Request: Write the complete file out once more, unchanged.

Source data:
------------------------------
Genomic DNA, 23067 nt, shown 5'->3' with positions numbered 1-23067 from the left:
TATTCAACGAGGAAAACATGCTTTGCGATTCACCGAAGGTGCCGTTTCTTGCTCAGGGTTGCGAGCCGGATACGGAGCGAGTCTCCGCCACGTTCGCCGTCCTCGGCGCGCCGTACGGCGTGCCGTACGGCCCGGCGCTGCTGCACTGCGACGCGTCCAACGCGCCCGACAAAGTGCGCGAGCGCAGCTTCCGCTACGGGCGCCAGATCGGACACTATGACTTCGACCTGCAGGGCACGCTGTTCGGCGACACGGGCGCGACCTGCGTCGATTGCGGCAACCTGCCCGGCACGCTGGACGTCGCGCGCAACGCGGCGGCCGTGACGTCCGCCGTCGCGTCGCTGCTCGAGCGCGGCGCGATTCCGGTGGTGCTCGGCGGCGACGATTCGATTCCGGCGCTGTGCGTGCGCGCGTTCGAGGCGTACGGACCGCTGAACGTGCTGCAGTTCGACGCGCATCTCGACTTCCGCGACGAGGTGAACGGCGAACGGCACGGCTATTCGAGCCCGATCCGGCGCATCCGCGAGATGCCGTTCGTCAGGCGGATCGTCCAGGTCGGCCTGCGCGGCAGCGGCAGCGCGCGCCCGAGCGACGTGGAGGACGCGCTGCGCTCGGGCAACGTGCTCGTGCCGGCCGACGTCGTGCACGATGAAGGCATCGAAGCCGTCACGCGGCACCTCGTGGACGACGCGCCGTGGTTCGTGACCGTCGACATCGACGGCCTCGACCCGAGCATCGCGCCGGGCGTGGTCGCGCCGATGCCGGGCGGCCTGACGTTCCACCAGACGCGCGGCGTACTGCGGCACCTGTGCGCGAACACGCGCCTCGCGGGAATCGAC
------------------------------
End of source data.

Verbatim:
Genomic DNA, 23067 nt, shown 5'->3' with positions numbered 1-23067 from the left:
TATTCAACGAGGAAAACATGCTTTGCGATTCACCGAAGGTGCCGTTTCTTGCTCAGGGTTGCGAGCCGGATACGGAGCGAGTCTCCGCCACGTTCGCCGTCCTCGGCGCGCCGTACGGCGTGCCGTACGGCCCGGCGCTGCTGCACTGCGACGCGTCCAACGCGCCCGACAAAGTGCGCGAGCGCAGCTTCCGCTACGGGCGCCAGATCGGACACTATGACTTCGACCTGCAGGGCACGCTGTTCGGCGACACGGGCGCGACCTGCGTCGATTGCGGCAACCTGCCCGGCACGCTGGACGTCGCGCGCAACGCGGCGGCCGTGACGTCCGCCGTCGCGTCGCTGCTCGAGCGCGGCGCGATTCCGGTGGTGCTCGGCGGCGACGATTCGATTCCGGCGCTGTGCGTGCGCGCGTTCGAGGCGTACGGACCGCTGAACGTGCTGCAGTTCGACGCGCATCTCGACTTCCGCGACGAGGTGAACGGCGAACGGCACGGCTATTCGAGCCCGATCCGGCGCATCCGCGAGATGCCGTTCGTCAGGCGGATCGTCCAGGTCGGCCTGCGCGGCAGCGGCAGCGCGCGCCCGAGCGACGTGGAGGACGCGCTGCGCTCGGGCAACGTGCTCGTGCCGGCCGACGTCGTGCACGATGAAGGCATCGAAGCCGTCACGCGGCACCTCGTGGACGACGCGCCGTGGTTCGTGACCGTCGACATCGACGGCCTCGACCCGAGCATCGCGCCGGGCGTGGTCGCGCCGATGCCGGGCGGCCTGACGTTCCACCAGACGCGCGGCGTACTGCGGCACCTGTGCGCGAACACGCGCCTCGCGGGAATCGAC